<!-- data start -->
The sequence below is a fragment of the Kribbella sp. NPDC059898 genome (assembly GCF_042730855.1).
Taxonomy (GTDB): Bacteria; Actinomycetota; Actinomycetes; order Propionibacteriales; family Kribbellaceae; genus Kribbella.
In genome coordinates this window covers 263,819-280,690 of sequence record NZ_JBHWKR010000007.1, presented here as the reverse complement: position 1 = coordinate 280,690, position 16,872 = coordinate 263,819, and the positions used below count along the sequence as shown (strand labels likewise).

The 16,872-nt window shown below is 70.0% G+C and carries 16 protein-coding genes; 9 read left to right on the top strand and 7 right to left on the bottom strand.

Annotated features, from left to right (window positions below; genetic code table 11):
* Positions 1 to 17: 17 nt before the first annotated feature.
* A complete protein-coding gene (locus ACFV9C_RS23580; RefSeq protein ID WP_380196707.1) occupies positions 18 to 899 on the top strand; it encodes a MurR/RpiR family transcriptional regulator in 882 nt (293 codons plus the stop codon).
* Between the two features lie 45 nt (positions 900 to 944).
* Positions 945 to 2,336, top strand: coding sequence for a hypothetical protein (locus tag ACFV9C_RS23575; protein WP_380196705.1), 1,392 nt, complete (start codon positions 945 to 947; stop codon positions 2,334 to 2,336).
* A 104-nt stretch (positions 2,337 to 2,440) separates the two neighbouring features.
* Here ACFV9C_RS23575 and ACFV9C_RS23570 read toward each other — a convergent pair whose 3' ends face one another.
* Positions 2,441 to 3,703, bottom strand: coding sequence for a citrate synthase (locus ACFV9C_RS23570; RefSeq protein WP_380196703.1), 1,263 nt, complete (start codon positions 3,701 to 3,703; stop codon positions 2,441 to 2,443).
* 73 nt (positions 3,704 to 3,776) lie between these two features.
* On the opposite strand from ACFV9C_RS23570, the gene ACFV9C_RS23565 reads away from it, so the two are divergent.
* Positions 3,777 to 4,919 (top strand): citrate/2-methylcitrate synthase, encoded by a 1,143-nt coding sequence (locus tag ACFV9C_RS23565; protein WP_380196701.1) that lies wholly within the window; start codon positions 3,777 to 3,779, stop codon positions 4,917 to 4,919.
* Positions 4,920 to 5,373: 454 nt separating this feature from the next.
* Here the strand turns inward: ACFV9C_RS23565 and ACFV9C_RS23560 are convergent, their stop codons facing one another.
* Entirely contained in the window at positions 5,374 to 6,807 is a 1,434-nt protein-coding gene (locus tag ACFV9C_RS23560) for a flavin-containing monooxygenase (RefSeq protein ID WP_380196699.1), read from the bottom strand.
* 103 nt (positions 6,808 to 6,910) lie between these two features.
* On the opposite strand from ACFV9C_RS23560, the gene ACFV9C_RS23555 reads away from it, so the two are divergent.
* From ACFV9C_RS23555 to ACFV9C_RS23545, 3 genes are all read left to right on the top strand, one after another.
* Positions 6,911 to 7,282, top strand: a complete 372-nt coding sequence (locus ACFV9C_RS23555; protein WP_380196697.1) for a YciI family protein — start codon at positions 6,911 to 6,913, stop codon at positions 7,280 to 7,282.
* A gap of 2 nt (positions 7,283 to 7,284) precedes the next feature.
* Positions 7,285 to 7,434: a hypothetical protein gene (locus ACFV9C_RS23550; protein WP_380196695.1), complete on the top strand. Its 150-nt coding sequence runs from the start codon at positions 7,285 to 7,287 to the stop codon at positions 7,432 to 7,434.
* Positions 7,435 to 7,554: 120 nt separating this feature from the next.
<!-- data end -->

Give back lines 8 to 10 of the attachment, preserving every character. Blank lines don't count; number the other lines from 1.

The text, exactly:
* Between the two features lie 45 nt (positions 900 to 944).
* Positions 945 to 2,336, top strand: coding sequence for a hypothetical protein (locus tag ACFV9C_RS23575; protein WP_380196705.1), 1,392 nt, complete (start codon positions 945 to 947; stop codon positions 2,334 to 2,336).
* A 104-nt stretch (positions 2,337 to 2,440) separates the two neighbouring features.